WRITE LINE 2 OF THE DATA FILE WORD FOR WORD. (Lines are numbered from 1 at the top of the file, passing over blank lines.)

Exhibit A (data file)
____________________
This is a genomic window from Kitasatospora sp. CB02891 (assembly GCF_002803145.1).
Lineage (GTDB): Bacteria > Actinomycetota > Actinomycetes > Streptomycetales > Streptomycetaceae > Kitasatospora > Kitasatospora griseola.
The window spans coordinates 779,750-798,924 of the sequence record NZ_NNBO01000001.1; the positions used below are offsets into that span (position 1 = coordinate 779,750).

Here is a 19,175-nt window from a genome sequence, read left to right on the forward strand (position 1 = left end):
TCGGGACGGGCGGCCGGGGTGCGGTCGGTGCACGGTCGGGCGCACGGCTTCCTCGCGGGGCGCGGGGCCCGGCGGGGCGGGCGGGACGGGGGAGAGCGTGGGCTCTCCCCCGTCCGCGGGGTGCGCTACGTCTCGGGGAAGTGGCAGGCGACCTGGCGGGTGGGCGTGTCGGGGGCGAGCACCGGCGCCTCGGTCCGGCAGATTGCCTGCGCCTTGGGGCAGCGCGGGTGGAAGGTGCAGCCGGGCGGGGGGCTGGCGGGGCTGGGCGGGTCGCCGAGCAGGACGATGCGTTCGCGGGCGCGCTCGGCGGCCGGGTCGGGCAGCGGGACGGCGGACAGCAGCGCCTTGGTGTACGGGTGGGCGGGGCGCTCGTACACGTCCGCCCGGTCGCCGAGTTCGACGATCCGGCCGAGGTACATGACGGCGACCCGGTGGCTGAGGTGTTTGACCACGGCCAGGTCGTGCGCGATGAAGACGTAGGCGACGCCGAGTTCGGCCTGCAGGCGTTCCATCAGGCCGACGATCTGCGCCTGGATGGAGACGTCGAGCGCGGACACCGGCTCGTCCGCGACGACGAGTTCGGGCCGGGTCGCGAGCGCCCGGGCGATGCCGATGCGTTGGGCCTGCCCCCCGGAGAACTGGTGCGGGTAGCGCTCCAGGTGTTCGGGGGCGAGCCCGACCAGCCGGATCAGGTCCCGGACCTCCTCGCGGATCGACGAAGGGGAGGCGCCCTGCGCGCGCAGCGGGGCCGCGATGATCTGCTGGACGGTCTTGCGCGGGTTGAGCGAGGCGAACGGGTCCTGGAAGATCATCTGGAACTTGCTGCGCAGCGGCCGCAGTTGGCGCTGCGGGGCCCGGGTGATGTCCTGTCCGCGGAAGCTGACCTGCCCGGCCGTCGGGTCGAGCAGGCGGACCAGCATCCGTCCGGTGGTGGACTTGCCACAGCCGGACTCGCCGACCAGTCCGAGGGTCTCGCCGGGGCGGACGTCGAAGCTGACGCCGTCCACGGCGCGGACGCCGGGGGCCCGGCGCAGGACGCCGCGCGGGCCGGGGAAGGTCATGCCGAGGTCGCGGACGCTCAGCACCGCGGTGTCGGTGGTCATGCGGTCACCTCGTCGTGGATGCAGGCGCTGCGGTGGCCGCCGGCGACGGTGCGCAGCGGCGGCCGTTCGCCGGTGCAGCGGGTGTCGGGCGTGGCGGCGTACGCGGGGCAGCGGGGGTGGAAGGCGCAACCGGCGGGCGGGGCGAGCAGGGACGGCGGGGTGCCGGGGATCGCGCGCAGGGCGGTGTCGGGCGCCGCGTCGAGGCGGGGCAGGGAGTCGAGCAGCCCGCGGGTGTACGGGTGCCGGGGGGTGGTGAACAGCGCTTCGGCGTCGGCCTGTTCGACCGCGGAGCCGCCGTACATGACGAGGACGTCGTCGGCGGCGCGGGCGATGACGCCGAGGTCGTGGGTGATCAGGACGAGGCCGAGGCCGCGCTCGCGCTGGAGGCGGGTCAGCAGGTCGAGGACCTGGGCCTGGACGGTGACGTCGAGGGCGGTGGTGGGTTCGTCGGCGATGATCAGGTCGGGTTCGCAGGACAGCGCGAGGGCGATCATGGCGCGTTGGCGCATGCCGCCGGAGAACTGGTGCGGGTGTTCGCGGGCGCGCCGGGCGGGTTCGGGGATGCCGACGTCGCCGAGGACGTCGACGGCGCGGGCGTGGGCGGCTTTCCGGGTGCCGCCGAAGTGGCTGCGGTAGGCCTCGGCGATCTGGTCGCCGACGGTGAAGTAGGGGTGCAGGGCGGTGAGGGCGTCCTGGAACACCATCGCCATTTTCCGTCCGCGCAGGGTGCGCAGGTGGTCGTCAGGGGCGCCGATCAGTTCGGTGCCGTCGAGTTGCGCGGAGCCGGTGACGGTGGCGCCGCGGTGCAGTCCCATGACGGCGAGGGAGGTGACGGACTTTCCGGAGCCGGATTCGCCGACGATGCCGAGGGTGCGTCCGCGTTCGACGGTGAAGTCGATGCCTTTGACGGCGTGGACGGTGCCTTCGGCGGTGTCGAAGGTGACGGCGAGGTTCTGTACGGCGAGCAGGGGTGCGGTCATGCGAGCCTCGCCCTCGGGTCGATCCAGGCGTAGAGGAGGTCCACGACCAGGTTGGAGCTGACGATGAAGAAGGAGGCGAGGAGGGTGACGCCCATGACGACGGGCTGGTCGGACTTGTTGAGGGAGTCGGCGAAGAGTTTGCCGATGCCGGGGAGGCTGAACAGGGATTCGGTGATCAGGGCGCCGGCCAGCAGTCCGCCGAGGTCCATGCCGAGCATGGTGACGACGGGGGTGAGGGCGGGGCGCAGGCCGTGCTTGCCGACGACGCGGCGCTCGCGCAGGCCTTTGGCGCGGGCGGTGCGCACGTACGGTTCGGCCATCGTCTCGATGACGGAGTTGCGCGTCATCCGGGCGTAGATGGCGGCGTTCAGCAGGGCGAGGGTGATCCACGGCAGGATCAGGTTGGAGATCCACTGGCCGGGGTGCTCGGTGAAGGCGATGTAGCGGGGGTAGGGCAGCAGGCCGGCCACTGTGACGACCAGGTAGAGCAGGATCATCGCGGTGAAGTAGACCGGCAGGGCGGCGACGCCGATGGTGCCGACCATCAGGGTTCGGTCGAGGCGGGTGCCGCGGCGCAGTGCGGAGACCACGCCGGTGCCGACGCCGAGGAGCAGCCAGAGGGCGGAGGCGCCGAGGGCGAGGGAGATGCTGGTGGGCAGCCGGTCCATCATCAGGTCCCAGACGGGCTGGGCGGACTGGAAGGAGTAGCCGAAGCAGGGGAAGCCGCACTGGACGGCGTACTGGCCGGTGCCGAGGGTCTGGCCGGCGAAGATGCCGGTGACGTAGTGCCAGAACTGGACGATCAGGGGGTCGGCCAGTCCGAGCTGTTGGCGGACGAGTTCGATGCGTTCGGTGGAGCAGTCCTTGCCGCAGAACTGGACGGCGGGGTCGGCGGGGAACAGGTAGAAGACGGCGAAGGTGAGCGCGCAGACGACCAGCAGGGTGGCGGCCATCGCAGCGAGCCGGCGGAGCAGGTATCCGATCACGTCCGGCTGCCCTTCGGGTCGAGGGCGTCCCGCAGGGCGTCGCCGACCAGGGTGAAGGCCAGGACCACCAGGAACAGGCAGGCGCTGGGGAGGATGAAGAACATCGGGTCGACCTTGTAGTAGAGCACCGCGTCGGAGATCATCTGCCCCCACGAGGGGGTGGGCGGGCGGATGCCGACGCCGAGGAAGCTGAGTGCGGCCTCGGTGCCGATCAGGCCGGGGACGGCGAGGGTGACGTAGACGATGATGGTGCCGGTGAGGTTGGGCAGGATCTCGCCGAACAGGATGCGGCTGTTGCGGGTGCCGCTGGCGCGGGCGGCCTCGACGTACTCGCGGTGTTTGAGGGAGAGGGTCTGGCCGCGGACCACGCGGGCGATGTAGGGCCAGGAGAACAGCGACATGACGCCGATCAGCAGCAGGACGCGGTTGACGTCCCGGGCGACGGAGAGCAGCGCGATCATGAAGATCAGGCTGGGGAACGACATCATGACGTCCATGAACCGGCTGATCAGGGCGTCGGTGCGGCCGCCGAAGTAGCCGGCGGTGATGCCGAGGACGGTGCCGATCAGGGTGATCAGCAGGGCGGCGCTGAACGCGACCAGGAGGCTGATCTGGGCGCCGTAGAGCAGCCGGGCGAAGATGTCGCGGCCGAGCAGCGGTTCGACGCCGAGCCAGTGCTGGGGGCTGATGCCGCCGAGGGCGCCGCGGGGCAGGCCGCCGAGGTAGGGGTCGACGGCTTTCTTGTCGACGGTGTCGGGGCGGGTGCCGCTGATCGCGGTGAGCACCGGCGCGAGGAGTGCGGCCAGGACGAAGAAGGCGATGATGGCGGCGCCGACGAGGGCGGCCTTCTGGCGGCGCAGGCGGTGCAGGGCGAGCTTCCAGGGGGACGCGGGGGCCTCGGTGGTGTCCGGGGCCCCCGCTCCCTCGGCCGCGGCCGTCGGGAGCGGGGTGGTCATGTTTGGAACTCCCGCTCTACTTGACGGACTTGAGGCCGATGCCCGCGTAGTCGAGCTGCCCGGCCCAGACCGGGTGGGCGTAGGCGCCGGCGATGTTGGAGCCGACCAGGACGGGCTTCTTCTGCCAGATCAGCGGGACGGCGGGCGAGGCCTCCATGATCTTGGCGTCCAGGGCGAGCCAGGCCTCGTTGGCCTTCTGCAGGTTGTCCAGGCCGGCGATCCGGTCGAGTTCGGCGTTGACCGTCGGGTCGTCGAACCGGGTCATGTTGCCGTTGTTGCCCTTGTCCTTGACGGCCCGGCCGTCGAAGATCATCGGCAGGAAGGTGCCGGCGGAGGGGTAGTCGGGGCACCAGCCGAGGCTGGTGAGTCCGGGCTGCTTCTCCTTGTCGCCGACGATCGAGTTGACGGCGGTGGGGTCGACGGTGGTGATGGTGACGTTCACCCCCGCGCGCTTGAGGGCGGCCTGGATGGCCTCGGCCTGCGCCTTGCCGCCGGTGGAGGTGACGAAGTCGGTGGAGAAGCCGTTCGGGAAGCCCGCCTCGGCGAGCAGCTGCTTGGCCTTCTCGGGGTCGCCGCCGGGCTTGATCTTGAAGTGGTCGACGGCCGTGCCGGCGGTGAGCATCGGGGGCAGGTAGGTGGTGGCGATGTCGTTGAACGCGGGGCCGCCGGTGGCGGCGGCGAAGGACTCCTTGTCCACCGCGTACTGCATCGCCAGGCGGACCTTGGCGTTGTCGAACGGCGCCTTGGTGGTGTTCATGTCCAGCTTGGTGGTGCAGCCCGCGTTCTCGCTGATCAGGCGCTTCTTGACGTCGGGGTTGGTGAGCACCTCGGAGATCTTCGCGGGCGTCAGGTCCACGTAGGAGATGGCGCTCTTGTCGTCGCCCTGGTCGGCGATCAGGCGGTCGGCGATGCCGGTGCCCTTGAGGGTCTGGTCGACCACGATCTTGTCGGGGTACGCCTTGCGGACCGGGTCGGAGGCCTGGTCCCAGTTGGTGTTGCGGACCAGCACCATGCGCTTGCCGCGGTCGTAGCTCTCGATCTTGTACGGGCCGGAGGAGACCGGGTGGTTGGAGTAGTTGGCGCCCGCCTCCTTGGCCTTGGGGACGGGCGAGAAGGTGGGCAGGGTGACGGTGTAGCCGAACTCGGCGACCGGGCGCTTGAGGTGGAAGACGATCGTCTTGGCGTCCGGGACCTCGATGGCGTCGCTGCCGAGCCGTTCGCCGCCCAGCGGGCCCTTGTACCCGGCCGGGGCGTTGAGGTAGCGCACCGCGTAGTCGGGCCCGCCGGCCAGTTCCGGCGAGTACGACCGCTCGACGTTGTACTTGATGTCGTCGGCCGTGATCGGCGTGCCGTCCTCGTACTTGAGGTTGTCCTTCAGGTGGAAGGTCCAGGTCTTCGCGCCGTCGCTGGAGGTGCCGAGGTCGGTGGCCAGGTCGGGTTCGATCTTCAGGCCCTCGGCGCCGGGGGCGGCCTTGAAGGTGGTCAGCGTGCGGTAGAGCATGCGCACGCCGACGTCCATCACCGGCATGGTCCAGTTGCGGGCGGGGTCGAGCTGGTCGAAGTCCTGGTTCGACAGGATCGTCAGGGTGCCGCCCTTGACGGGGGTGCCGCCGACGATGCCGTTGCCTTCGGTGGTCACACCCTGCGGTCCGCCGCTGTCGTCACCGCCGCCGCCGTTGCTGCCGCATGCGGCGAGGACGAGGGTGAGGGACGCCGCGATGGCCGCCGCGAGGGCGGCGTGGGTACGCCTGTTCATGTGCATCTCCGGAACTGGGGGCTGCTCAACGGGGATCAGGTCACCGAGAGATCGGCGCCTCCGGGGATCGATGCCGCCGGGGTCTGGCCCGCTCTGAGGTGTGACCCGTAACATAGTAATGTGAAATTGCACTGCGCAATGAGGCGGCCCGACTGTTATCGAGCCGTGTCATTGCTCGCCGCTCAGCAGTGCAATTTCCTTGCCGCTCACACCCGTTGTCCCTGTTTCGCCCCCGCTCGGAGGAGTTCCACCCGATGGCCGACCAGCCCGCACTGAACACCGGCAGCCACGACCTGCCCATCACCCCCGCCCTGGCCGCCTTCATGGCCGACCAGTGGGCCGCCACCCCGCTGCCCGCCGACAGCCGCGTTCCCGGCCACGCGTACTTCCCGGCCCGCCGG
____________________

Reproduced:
Lineage (GTDB): Bacteria > Actinomycetota > Actinomycetes > Streptomycetales > Streptomycetaceae > Kitasatospora > Kitasatospora griseola.